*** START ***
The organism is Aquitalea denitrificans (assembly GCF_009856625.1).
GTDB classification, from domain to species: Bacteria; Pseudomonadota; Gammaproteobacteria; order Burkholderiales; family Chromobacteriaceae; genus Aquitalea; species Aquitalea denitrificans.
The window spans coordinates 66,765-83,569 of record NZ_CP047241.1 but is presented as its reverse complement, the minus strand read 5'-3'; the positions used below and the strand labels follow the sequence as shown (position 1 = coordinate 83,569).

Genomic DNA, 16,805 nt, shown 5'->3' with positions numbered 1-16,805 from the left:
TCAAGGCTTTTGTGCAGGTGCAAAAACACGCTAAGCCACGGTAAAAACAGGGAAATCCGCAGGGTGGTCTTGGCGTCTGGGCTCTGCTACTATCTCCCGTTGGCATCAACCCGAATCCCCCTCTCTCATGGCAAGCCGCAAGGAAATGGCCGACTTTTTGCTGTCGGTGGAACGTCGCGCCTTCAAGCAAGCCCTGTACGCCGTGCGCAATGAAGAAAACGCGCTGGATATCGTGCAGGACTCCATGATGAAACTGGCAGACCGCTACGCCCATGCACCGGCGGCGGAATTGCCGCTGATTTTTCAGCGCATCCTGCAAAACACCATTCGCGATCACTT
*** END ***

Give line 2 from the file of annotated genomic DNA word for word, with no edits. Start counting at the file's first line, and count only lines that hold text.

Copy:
GTDB classification, from domain to species: Bacteria; Pseudomonadota; Gammaproteobacteria; order Burkholderiales; family Chromobacteriaceae; genus Aquitalea; species Aquitalea denitrificans.